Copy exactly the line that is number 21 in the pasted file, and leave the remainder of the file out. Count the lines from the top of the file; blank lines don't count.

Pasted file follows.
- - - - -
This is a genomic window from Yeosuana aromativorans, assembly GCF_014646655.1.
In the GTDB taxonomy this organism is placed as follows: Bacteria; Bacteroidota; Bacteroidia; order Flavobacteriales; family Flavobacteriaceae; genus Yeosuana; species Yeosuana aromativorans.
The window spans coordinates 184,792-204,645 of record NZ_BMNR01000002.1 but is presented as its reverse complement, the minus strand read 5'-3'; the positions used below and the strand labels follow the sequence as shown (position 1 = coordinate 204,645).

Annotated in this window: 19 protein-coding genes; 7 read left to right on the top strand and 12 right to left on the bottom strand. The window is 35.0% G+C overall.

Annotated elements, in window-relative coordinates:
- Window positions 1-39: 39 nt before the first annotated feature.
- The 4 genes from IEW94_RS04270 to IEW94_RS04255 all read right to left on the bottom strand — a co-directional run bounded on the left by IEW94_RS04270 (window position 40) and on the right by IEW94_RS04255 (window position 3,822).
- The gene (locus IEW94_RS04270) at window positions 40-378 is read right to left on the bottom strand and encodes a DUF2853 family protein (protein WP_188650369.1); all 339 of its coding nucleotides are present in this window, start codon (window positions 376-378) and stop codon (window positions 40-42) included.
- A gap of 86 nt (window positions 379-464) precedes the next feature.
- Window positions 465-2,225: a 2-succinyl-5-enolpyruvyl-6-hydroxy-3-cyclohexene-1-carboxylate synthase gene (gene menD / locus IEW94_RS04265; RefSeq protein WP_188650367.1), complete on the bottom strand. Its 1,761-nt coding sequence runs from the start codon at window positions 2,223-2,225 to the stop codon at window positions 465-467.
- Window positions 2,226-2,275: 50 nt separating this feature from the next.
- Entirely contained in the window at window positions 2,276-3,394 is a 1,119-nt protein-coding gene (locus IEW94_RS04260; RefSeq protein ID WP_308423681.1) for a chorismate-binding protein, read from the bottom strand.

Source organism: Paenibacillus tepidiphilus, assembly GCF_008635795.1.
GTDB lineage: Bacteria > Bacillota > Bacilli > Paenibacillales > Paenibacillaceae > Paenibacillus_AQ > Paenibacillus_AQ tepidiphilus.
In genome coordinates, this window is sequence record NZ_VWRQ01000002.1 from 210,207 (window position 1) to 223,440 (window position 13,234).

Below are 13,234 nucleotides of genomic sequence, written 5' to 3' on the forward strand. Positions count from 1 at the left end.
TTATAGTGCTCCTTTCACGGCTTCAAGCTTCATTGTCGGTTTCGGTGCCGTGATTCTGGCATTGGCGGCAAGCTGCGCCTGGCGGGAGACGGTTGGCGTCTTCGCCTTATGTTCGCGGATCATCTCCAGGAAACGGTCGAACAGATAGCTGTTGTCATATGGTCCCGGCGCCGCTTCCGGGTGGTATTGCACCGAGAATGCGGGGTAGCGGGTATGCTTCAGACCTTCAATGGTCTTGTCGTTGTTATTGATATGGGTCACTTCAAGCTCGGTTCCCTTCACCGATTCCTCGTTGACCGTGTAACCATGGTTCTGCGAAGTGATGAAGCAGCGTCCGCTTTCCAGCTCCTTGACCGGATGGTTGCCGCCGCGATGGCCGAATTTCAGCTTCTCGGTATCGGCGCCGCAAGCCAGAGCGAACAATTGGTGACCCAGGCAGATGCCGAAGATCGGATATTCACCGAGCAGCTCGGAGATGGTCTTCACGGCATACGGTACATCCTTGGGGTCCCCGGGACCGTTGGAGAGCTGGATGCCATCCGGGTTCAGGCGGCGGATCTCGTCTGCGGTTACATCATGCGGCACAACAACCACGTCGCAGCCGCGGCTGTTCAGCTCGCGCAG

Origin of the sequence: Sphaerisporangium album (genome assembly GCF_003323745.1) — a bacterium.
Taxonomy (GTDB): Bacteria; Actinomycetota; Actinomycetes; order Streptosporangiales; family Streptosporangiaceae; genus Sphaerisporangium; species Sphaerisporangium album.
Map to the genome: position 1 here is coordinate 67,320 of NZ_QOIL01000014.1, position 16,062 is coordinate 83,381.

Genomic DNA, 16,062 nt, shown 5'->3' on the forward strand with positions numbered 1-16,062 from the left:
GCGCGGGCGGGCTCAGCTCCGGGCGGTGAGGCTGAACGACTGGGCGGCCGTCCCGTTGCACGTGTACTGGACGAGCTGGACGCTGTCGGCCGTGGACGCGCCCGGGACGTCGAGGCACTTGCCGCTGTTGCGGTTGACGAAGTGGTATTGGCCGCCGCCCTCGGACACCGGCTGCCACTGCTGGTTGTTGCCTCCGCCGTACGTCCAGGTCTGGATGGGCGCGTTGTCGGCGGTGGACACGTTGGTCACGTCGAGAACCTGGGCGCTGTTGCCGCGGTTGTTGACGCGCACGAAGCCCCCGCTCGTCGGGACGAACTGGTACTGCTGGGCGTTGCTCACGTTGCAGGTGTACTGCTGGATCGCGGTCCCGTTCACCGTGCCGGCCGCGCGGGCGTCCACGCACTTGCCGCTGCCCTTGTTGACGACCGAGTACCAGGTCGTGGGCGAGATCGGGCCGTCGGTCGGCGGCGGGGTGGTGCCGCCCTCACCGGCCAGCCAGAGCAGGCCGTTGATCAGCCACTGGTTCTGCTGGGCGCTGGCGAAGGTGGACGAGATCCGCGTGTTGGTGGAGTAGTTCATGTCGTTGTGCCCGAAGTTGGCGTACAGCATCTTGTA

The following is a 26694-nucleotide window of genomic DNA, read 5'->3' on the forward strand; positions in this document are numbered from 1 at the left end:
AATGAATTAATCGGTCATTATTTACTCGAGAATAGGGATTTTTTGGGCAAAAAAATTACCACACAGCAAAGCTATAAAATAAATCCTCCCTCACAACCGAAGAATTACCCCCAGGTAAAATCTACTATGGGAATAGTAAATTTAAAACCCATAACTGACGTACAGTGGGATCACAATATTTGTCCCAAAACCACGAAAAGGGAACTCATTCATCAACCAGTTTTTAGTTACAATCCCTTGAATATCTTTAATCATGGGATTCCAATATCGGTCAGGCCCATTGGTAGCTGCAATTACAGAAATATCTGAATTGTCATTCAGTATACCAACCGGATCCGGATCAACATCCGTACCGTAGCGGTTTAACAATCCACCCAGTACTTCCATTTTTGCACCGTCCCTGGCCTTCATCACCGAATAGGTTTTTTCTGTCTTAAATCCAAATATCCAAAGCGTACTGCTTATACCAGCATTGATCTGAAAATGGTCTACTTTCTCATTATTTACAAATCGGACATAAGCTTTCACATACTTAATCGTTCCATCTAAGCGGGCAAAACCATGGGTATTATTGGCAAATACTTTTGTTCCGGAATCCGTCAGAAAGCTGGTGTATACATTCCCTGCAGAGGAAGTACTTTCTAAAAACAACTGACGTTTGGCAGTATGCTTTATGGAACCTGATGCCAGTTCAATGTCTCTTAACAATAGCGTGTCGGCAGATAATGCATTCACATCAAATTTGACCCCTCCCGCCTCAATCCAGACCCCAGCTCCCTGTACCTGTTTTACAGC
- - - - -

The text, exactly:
Genomic DNA, 16,062 nt, shown 5'->3' on the forward strand with positions numbered 1-16,062 from the left: